Now that Iraqi forces have recaptured eastern Mosul, they are preparing to push into the western part of the largest city held by Islamic State (Isis). It took 100,000 Iraqi troops, members of regional Kurdish security forces and Shia paramilitaries, backed by air and ground support from a US-led coalition, almost 100 days to retake eastern Mosul.

Taking the west side could prove even tougher as it is criss-crossed by streets too narrow for armoured vehicles. The jihadists are expected to put up a fierce fight as they are cornered in a shrinking area, but the narrow streets could also deprive them of one of their most effective weapons: suicide car bombs.

If they lose Mosul, the self-described caliphate that once straddled parts of Iraq and Syria is widely expected to collapse. But the militants are likely to wage an insurgency in Iraq and inspire attacks in the West.

Many Iraqis worry that destructive forces such as sectarianism, which already provoked one civil war since the fall of Saddam Hussein in 2003, would destabilise Iraq even if IS is completely removed from Mosul. The hardline jihadists were welcomed by some fellow Sunni Muslims when they seized Mosul in 2014 because the community, a majority in the city but a minority in Iraq, felt marginalised by the Shia-led government in Baghdad.

Those bitter feelings have not faded, adding to the sense of uncertainty in a city with rows of buildings pulverised by airstrikes and desperate for water and electricity supplies.

The city is coming back to life, with markets and shops reopening and people selling once-prohibited goods such as cigarettes openly on the streets. Yet the damage of battle is everywhere – and fighting rages just a few miles away.

Schools in the east of the Iraqi city of Mosul are seeking to return to a semblance of normality after two years under IS rule when they were either shuttered or forced to teach a martial curriculum that included lessons in bomb making. Around 40,000 students – most of whom have been kept at home by their parents since the militants captured Mosul in 2014 – will attend around 70 schools in the coming weeks after the buildings have been checked for unexploded bombs.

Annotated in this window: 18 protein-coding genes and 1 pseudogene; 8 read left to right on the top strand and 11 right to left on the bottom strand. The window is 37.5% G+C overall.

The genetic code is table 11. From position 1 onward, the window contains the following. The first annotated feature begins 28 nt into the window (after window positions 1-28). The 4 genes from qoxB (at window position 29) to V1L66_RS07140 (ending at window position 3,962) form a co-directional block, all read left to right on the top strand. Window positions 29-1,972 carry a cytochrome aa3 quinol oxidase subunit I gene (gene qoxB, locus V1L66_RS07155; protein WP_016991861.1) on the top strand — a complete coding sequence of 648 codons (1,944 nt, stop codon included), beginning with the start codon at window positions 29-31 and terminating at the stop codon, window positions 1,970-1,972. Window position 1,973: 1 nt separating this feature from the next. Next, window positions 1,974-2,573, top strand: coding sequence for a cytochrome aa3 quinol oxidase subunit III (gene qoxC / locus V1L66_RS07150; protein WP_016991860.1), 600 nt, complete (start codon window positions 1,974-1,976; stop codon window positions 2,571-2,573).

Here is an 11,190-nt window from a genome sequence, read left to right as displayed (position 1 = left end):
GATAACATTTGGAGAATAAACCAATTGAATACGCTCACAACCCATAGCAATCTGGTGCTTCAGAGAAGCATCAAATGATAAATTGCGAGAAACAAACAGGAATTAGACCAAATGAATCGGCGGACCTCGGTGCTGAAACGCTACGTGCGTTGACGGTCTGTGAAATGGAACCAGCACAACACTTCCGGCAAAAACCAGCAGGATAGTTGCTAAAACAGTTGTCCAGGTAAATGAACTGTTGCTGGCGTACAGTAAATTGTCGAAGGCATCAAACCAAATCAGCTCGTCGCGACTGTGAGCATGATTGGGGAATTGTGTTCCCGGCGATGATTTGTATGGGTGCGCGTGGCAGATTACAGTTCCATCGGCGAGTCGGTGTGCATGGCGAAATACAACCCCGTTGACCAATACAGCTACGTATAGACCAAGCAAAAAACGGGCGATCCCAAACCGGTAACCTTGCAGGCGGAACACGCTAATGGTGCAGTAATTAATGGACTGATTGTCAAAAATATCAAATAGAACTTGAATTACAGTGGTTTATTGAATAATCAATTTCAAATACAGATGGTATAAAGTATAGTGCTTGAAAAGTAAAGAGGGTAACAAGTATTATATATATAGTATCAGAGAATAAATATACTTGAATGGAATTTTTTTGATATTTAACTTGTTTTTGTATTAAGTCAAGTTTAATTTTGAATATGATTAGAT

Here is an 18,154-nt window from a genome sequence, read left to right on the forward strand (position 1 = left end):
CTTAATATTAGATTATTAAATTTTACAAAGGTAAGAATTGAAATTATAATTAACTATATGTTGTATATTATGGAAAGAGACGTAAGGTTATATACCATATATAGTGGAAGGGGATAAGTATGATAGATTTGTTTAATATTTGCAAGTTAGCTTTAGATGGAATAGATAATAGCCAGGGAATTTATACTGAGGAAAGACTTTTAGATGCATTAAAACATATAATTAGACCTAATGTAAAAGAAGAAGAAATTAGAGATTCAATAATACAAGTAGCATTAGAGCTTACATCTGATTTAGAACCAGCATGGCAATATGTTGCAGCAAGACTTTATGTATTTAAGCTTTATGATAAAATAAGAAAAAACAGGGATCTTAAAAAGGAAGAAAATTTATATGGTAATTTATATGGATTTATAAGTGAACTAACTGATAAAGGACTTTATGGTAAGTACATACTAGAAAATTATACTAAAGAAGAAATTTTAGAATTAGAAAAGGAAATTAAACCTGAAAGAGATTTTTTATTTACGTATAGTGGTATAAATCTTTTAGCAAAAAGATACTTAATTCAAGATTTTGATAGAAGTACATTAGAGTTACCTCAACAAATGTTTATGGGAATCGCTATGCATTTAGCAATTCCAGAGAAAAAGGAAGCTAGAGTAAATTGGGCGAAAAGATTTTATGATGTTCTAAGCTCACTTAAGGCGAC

A return to normality will not be easy for children, who bear the scars of living in the IS's de facto capital in Iraq and the bitter battle for the city. They could face psychological hurdles, as might their teachers, many of who told Reuters they had been threatened with being hung from their schools' walls if they did not continue teaching under IS. One schoolyard in the area has been turned into a cemetery covered with dozens of freshly dug graves.

A nearby house once served as a holding area for women, possibly some of the numerous people that IS forced into sex slavery. Baby strollers and clothes were abandoned in a room. Next door was a makeshift prison and torture centre.

Iraqi forces estimated the number of militants inside Mosul at 5,000-6,000 at the start of the battle, and have said 3,300 have been killed in the fighting.

Some 750,000 people live in western Mosul, according to the United Nations. More than 160,000 civilians have been displaced since the start of the offensive in Mosul, which had a pre-war population of around two million, UN officials say. Aid agencies estimate the dead and wounded – both civilian and military – at several thousand.

The UN Humanitarian Coordinator for Iraq, Lise Grande, expressed concern for civilians in the western half of Mosul in a statement signed by 20 international and local aid groups. She said the cost of food and basic goods is soaring, water and electricity are intermittent and that some residents are forced to burn furniture to keep warm.

"We hope that everything is done to protect the hundreds of thousands of people who are across the river in the west," Grande said in the statement. "We know that they are at extreme risk and we fear for their lives."